Saudis Say They Might Back Sunnis if U.S. Leaves Iraq


Richard Moore

Original source URL:

December 13, 2006

Saudis Say They Might Back Sunnis if U.S. Leaves Iraq

WASHINGTON, Dec. 12 ‹ Saudi Arabia has told the Bush administration that it 
might provide financial backing to Iraqi Sunnis in any war against Iraq¹s 
Shiites if the United States pulls its troops out of Iraq, according to American
and Arab diplomats.

King Abdullah of Saudi Arabia conveyed that message to Vice President Dick 
Cheney two weeks ago during Mr. Cheney¹s whirlwind visit to Riyadh, the 
officials said. During the visit, King Abdullah also expressed strong opposition
to diplomatic talks between the United States and Iran, and pushed for 
Washington to encourage the resumption of peace talks between Israel and the 
Palestinians, senior Bush administration officials said.

The Saudi warning reflects fears among America¹s Sunni Arab allies about Iran¹s 
rising influence in Iraq, coupled with Tehran¹s nuclear ambitions. King Abdullah
II of Jordan has also expressed concern about rising Shiite influence, and about
the prospect that the Shiite-dominated government would use Iraqi troops against
the Sunni population.

A senior Bush administration official said Tuesday that part of the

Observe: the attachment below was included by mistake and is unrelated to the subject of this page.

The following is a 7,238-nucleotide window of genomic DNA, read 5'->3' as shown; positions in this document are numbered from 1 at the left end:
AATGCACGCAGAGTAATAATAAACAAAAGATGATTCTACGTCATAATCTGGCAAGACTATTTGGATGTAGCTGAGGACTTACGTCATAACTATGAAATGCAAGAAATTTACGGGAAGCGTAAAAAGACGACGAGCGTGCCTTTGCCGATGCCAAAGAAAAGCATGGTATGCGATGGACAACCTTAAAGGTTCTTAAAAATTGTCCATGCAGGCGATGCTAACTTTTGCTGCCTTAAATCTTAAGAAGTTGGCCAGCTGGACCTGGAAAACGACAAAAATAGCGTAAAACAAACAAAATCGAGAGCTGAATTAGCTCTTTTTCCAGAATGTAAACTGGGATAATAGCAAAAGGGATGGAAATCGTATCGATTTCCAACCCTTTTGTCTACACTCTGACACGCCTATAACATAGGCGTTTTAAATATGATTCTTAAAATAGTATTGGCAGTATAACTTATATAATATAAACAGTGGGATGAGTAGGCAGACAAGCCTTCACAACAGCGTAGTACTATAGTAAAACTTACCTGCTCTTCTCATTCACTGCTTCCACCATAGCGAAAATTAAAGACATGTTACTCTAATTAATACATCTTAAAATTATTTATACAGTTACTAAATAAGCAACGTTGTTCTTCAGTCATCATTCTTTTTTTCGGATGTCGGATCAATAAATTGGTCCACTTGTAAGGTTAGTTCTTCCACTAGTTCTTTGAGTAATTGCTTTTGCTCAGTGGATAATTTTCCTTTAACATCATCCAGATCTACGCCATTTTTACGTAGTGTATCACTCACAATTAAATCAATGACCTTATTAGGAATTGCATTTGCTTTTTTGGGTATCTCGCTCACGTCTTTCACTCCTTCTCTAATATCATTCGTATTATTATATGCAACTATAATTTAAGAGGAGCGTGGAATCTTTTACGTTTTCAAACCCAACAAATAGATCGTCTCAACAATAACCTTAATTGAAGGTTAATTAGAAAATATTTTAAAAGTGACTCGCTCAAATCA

administration¹s review of Iraq policy involved the question of how to harness a
coalition of moderate Iraqi Sunnis with centrist Shiites to back the Iraqi 
government led by Prime Minister Nuri Kamal al-Maliki.

The Saudis have argued strenuously against an American pullout from Iraq, citing
fears that Iraq¹s minority Sunni Arab population would be massacred. Those 
fears, United States officials said, have become more pronounced as a growing 
chorus in Washington has advocated a draw-down of American troops in Iraq, 
coupled with diplomatic outreach to Iran, which is largely Shiite.

³It¹s a hypothetical situation, and we¹d work hard to avoid such a structure,² 
one Arab diplomat in Washington said. But, he added, ³If things become so bad in
Iraq, like an ethnic cleansing, we will feel we are pulled into the war.²